This is the personal website of Nick Selby, co-author of the Weldon Owen book, Cyber Attack Survival Manual: From Identity Theft to The Digital Apocalypse and Everything in Between. If you’ve heard Nick on the radio or read about the book, you’ll know it’s an exciting, user-friendly guide to improving your cyber security posture.
For almost a decade, Nick served as a Texas police officer and detective. For about a year, Nick was co-host with Peter Moskos of the Quality Policing Podcast. Nick also consulted companies on information security. He frequently writes and speaks on law enforcement, data, technology and information security. He has written in The Washington Post about his experience in pain management and with opioid use. You can watch an informative, entertaining, 15-minute TED-style talk in which Nick describes the big-picture of law enforcement technology.
Quick Bio: Nick Selby works for the NYPD, helping advise the strategy and policies that govern how the Intelligence Bureau assesses and manages investigations and intelligence in the Cyber domain. He is a former Texas police detective who investigated computer fraud, and child exploitation. He was also a cyber-security incident responder, and co-host with Peter Moskos of the Quality Policing Podcast. For years, Nick was a frequent contributor to newspapers including the Washington Post, USA Today, the New York Times, the Los Angeles Times, National Review, and other publications. He is co-author of nearly 20 books, including Cyber Survival Manual: From Identity Theft to The Digital Apocalypse and Everything in Between; In Context: Understanding Police Killings of Unarmed Civilians; Blackhatonomics: An Inside Look at the Economics of Cybercrime; and technical editor of Investigating Internet Crimes: An Introduction to Solving Crimes in Cyberspace.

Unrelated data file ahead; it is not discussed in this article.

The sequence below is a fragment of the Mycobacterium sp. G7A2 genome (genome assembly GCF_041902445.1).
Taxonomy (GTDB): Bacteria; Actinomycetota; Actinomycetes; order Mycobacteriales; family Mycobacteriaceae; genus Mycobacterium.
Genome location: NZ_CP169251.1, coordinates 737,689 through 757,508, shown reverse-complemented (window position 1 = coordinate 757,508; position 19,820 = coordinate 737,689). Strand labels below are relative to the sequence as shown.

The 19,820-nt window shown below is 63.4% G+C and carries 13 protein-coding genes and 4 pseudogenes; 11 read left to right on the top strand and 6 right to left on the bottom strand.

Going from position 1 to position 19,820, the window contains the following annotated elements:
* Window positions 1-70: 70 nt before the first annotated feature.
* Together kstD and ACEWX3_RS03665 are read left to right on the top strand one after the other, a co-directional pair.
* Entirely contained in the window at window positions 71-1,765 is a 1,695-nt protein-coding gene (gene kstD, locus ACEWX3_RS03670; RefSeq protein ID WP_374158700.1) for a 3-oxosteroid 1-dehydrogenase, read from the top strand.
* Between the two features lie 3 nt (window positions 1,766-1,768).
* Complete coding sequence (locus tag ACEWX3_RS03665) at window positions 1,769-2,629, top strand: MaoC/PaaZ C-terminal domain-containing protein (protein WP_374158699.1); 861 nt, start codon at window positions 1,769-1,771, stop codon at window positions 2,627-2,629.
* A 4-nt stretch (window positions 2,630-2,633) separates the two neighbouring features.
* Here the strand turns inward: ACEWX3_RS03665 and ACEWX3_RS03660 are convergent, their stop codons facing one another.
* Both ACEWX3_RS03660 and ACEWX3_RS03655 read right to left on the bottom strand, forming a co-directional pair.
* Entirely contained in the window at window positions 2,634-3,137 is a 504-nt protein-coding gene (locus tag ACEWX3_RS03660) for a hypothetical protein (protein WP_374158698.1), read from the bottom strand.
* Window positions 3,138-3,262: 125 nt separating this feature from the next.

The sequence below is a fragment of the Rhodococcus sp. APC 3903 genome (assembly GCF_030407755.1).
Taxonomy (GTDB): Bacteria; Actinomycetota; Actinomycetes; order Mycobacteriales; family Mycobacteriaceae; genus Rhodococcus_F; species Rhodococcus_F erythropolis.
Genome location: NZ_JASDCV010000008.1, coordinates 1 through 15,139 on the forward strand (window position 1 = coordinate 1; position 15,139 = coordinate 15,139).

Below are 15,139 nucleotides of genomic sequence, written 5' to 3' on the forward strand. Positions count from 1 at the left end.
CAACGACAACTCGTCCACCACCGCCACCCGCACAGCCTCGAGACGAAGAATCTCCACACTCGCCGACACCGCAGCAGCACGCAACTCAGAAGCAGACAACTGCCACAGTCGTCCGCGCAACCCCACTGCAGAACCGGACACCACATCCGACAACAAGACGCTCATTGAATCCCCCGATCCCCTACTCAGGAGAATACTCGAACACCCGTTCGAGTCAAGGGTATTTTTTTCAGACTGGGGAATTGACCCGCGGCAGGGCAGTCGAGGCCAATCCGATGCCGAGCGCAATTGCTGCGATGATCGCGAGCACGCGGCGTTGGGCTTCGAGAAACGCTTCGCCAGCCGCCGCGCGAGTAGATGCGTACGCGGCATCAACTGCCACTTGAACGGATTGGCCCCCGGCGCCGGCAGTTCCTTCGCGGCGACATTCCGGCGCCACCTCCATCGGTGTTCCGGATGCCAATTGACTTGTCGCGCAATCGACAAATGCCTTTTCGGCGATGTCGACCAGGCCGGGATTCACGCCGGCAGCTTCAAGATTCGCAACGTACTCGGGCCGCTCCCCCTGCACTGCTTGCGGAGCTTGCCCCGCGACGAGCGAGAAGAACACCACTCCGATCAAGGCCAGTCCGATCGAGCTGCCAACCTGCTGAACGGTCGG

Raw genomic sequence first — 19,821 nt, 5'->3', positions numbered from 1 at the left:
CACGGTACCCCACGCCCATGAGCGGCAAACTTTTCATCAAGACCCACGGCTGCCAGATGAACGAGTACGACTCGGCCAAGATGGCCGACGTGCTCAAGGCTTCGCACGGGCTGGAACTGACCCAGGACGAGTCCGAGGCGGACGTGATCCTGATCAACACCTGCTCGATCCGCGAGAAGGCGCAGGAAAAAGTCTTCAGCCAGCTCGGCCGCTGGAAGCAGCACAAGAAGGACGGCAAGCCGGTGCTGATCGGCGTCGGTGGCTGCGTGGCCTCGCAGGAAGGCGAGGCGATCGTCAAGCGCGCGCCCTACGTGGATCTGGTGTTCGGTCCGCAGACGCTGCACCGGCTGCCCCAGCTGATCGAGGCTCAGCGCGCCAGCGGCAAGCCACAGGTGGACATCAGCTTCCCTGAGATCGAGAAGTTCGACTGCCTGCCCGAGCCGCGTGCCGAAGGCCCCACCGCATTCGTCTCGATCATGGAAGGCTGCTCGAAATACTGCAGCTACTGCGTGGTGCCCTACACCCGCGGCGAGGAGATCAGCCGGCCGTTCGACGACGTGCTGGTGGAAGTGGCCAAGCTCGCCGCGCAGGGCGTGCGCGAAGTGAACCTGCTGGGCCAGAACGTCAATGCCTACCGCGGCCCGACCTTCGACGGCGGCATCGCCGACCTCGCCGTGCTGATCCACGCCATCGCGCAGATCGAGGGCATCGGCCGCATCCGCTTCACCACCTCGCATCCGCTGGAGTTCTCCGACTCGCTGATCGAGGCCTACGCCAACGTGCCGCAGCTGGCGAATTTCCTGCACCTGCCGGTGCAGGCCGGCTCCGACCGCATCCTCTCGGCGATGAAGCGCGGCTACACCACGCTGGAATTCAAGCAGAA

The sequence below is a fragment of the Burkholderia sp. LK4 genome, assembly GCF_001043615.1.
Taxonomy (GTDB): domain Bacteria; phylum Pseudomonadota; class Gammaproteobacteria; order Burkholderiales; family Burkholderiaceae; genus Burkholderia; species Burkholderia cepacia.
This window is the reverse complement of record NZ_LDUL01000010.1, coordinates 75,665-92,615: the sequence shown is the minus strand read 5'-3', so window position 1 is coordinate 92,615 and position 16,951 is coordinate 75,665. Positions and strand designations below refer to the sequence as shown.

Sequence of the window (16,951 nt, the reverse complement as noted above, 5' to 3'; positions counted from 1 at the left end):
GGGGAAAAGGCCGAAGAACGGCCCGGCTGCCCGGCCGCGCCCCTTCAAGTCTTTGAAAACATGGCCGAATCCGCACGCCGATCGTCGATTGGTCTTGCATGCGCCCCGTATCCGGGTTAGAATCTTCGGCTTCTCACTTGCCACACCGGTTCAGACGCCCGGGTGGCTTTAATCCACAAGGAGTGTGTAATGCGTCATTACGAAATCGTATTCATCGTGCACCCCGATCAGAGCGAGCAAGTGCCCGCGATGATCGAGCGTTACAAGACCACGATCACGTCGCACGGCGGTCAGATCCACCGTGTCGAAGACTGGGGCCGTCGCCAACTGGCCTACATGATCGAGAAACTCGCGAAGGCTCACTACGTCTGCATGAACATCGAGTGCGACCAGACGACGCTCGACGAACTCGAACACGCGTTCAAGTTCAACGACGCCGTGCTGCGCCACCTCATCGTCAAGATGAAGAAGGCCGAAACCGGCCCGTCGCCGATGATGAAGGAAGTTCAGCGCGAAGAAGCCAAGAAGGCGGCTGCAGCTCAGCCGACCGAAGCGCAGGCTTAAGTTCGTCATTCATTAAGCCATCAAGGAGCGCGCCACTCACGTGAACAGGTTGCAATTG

Some media appearances Nick is proud of include PRI’s The Takeaway, discussing how to identify yourself to law enforcement during a traffic stop (especially if you are carrying a gun); an op-ed in The New York Times about how the bad guys win if police reject protests; The Crime Report, on how a “national conversation” means we all must also listen; CNN on the aftermath of the Dallas ambush on officers; and The Washington Post, on low-hanging fruit suggested by research on police killings of unarmed civilians.
Nick worked on the StreetCred Police Killings in Context Data Project (PKIC), on which he was lead researcher. PKIC is a non-commercial, non-partisan project to gather data on killings by US police of unarmed civilians. You can download the raw data at Github, or read some Op-Ed pieces about the project and some of its conclusions.
Nick has also written on police use of deadly force, policing for profit, media bias in covering police killings of unarmed people, and how bad statistical analysis obscures unfair laws. For about three years, Nick wrote the Police-Led Intelligence blog, and until last year, the Tech Talk column for Law Officer Magazine. His former blog was on Medium.com.
Oh, and if you’re looking for the Nick Selby who made that awesome Georgia Tech convocation speech, or the Zimbabwean Land Rover specialist, or the Walt Whitman expert, they’re not me – have a look at my Nick Selby Disambiguation Page for more.